World of Sound Blog

Social Isolation Due to Hearing Loss

Shawn Stahmer - Tuesday, May 13, 2014

Businessman suffering from hard of hearingHearing loss often occurs gradually and is not detected early on by the person affected. Untreated hearing loss causes, among other things, social isolation. This could happen to people in any age group.

It is not that a person with a hearing loss cannot hear, but it's the fact that they have to put forth more effort to keep up with a conversation. They find themselves needing visual cues and trying to put context together to understand the topic of conversation. More brainpower is needed to fill in the missing cues. More sustained effort is required and it becomes more of a struggle to keep up with a conversation. When you add other factors such as a noisy environment or a softer speaking person then the situation becomes more problematic for the listener with hearing loss.

Emotional Side-Effects

Once a person with hearing loss decides they do not want to put forth the effort and are tired of the struggle of trying to keep up with the conversation, they withdraw from the situation. This withdrawal can impact a person's life. The person decides to withdraw from social events, or if they do attend, they withdraw from conversations or interactions. When the latter happens, the person with the hearing loss is seen as not interested or may seem depressed because of their lack of communication. Friends and family often start to misunderstand or misdiagnose the person because they are not aware of their hearing loss. Eventually, the person with hearing loss may become depressed because of their social isolation.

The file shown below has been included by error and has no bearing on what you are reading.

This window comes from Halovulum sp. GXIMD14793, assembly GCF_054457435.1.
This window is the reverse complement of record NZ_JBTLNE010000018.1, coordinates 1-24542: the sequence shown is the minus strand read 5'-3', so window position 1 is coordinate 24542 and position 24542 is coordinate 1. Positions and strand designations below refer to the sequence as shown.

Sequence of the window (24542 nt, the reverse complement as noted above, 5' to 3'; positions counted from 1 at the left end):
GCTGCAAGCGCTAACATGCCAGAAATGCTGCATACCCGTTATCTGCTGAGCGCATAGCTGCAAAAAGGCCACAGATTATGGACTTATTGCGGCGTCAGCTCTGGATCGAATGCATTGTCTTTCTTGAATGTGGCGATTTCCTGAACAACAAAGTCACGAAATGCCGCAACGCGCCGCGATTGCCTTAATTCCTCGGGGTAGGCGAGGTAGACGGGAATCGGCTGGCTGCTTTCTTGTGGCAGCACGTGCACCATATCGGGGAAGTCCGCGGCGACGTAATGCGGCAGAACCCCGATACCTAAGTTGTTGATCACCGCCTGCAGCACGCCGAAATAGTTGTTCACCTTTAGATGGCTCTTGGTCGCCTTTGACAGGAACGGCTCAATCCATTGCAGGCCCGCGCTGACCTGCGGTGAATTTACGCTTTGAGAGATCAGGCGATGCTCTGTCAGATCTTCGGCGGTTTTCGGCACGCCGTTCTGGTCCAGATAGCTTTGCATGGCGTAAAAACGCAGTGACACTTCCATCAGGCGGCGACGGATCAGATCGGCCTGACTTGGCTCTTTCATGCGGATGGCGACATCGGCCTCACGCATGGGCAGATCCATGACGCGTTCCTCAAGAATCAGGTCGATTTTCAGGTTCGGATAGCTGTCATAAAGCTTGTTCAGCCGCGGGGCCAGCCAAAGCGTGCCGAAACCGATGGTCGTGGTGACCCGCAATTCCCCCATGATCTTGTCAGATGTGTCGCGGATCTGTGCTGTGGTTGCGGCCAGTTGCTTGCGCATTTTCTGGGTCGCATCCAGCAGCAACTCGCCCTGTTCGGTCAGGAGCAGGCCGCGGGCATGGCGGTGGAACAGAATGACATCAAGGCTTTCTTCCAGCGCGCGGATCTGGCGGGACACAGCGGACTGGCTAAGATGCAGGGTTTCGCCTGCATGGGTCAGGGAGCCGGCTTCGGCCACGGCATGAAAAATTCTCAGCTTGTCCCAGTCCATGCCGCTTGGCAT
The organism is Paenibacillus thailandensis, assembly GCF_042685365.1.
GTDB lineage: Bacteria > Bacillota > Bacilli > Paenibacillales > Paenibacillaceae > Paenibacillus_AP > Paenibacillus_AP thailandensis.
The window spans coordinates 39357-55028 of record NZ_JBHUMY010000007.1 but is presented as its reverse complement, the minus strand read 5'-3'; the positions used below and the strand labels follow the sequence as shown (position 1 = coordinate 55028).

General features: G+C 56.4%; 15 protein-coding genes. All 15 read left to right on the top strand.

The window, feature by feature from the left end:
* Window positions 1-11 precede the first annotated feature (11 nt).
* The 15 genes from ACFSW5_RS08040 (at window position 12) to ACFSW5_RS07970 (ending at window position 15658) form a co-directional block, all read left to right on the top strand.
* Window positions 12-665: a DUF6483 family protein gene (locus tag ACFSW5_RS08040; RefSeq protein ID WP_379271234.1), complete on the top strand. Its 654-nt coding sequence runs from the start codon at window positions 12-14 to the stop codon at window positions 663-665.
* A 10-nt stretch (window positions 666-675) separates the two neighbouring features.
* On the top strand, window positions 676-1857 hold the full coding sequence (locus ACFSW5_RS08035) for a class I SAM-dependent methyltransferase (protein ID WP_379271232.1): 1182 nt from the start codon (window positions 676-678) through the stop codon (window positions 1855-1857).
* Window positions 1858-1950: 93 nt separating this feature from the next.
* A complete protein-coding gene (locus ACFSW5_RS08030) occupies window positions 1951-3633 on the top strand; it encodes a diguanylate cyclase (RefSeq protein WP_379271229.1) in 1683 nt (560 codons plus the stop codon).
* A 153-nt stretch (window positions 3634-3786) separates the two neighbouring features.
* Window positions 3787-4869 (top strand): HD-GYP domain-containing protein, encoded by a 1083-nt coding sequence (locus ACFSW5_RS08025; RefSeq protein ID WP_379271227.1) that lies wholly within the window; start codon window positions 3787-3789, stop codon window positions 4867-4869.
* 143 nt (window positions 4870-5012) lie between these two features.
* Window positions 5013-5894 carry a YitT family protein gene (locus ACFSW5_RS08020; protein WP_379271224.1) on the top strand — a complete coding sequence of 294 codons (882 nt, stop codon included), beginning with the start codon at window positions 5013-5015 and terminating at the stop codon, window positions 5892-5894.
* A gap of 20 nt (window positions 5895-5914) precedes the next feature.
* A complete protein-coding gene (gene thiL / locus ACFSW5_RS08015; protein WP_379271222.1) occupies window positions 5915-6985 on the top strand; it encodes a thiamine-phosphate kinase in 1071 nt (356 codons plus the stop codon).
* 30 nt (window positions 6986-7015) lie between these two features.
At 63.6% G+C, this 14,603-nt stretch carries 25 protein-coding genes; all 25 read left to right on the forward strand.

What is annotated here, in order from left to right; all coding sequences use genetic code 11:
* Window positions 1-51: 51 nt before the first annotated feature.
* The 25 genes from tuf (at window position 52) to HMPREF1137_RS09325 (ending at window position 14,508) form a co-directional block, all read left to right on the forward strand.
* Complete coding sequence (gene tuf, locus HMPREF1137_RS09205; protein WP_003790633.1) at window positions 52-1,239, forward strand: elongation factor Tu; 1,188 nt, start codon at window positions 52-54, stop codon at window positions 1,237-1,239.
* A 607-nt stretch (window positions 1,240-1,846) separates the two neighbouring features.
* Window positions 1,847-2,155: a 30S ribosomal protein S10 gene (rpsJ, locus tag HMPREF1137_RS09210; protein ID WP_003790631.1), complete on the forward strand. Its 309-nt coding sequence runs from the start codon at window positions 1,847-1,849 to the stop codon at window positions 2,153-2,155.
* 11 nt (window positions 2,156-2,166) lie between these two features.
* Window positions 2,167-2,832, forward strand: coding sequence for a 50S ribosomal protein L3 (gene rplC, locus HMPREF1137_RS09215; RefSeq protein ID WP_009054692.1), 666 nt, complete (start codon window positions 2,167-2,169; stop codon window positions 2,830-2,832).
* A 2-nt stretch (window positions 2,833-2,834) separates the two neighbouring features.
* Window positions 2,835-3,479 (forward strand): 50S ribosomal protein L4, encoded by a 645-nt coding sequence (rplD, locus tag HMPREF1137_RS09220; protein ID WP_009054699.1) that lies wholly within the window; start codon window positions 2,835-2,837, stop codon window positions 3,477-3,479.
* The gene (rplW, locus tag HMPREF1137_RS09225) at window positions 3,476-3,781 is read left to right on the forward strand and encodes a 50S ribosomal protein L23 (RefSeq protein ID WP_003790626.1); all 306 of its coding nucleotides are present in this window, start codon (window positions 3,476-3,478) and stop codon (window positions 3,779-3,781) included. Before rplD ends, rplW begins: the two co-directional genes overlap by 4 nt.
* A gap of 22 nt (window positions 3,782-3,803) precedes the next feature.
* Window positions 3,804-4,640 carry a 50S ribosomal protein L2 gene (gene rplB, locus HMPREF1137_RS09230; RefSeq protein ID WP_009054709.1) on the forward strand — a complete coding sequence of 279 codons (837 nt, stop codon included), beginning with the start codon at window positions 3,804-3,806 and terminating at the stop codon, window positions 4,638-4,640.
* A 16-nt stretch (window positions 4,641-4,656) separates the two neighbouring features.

According to the Better Hearing Institute, studies have linked untreated hearing loss to:

  • Irritability, negativism and anger
  • Fatigue, tension, stress, and depression
  • Avoidance or withdrawal from social situations
  • Social rejection and loneliness

Up to two-thirds of adults older than 70 have some degree of hearing loss. Doctors don't routinely check for this problem, so it may be up to you to identify it. In some cases, doctors may misdiagnose the person with Dementia, Depression, or Alzheimer's because the person does not complain about hearing difficulties. Since it often comes on slowly, you may be unaware you are having a problem.

Sound Amplification

This could all be avoided if the proper steps are taken to diagnose a person's hearing loss and obtain amplification that would improve one's ability to communicate. The technology found in today's modern personal sound amplifiers helps the person with the ability to communicate in many different situations and environments. Amplification aims to manage hearing loss, not cure it.

Contact Sound World Solutions to learn more about our personal sound amplifiers